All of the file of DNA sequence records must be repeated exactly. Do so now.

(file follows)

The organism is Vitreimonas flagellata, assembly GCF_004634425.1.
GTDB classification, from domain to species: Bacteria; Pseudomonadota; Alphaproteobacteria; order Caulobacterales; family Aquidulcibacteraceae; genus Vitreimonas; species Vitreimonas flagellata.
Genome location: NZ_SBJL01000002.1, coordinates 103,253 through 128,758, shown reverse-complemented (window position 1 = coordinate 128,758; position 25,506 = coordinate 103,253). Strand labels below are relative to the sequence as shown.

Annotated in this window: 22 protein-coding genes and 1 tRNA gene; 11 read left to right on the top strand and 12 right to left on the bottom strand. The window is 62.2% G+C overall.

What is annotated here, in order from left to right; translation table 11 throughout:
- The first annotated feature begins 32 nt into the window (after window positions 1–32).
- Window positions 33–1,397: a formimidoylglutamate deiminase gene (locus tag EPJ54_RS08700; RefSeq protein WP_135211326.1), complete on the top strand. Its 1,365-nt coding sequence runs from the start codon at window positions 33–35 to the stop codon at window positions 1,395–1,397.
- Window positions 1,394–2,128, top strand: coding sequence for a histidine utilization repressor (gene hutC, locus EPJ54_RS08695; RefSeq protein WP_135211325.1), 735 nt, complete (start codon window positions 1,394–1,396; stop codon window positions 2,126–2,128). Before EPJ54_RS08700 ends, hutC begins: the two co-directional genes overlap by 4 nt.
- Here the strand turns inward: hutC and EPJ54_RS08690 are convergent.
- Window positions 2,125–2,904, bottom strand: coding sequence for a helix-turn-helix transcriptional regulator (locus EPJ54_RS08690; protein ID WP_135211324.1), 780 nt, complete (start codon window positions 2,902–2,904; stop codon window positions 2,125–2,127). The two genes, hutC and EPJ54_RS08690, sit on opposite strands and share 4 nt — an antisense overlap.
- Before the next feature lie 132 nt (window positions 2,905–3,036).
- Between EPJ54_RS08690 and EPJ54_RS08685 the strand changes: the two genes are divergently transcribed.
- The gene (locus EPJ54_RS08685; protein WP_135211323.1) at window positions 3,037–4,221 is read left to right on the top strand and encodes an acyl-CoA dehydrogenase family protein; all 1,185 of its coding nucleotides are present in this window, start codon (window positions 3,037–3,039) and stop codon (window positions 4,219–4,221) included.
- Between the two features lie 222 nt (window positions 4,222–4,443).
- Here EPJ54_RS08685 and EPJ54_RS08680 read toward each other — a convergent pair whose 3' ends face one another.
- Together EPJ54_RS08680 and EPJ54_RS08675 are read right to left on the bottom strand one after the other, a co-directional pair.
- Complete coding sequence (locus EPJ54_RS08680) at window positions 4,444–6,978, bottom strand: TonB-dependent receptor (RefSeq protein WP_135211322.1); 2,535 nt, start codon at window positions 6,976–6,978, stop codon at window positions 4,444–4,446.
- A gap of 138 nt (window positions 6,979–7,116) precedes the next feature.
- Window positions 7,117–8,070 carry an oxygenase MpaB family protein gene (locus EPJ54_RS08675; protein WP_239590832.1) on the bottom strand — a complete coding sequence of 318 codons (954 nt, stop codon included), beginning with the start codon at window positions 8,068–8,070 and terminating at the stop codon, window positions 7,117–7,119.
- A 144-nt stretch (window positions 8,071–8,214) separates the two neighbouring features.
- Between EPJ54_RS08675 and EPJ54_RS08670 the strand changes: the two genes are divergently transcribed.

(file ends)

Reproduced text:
The organism is Vitreimonas flagellata, assembly GCF_004634425.1.
GTDB classification, from domain to species: Bacteria; Pseudomonadota; Alphaproteobacteria; order Caulobacterales; family Aquidulcibacteraceae; genus Vitreimonas; species Vitreimonas flagellata.
Genome location: NZ_SBJL01000002.1, coordinates 103,253 through 128,758, shown reverse-complemented (window position 1 = coordinate 128,758; position 25,506 = coordinate 103,253). Strand labels below are relative to the sequence as shown.

Annotated in this window: 22 protein-coding genes and 1 tRNA gene; 11 read left to right on the top strand and 12 right to left on the bottom strand. The window is 62.2% G+C overall.

What is annotated here, in order from left to right; translation table 11 throughout:
- The first annotated feature begins 32 nt into the window (after window positions 1–32).
- Window positions 33–1,397: a formimidoylglutamate deiminase gene (locus tag EPJ54_RS08700; RefSeq protein WP_135211326.1), complete on the top strand. Its 1,365-nt coding sequence runs from the start codon at window positions 33–35 to the stop codon at window positions 1,395–1,397.
- Window positions 1,394–2,128, top strand: coding sequence for a histidine utilization repressor (gene hutC, locus EPJ54_RS08695; RefSeq protein WP_135211325.1), 735 nt, complete (start codon window positions 1,394–1,396; stop codon window positions 2,126–2,128). Before EPJ54_RS08700 ends, hutC begins: the two co-directional genes overlap by 4 nt.
- Here the strand turns inward: hutC and EPJ54_RS08690 are convergent.
- Window positions 2,125–2,904, bottom strand: coding sequence for a helix-turn-helix transcriptional regulator (locus EPJ54_RS08690; protein ID WP_135211324.1), 780 nt, complete (start codon window positions 2,902–2,904; stop codon window positions 2,125–2,127). The two genes, hutC and EPJ54_RS08690, sit on opposite strands and share 4 nt — an antisense overlap.
- Before the next feature lie 132 nt (window positions 2,905–3,036).
- Between EPJ54_RS08690 and EPJ54_RS08685 the strand changes: the two genes are divergently transcribed.
- The gene (locus EPJ54_RS08685; protein WP_135211323.1) at window positions 3,037–4,221 is read left to right on the top strand and encodes an acyl-CoA dehydrogenase family protein; all 1,185 of its coding nucleotides are present in this window, start codon (window positions 3,037–3,039) and stop codon (window positions 4,219–4,221) included.
- Between the two features lie 222 nt (window positions 4,222–4,443).
- Here EPJ54_RS08685 and EPJ54_RS08680 read toward each other — a convergent pair whose 3' ends face one another.
- Together EPJ54_RS08680 and EPJ54_RS08675 are read right to left on the bottom strand one after the other, a co-directional pair.
- Complete coding sequence (locus EPJ54_RS08680) at window positions 4,444–6,978, bottom strand: TonB-dependent receptor (RefSeq protein WP_135211322.1); 2,535 nt, start codon at window positions 6,976–6,978, stop codon at window positions 4,444–4,446.
- A gap of 138 nt (window positions 6,979–7,116) precedes the next feature.
- Window positions 7,117–8,070 carry an oxygenase MpaB family protein gene (locus EPJ54_RS08675; protein WP_239590832.1) on the bottom strand — a complete coding sequence of 318 codons (954 nt, stop codon included), beginning with the start codon at window positions 8,068–8,070 and terminating at the stop codon, window positions 7,117–7,119.
- A 144-nt stretch (window positions 8,071–8,214) separates the two neighbouring features.
- Between EPJ54_RS08675 and EPJ54_RS08670 the strand changes: the two genes are divergently transcribed.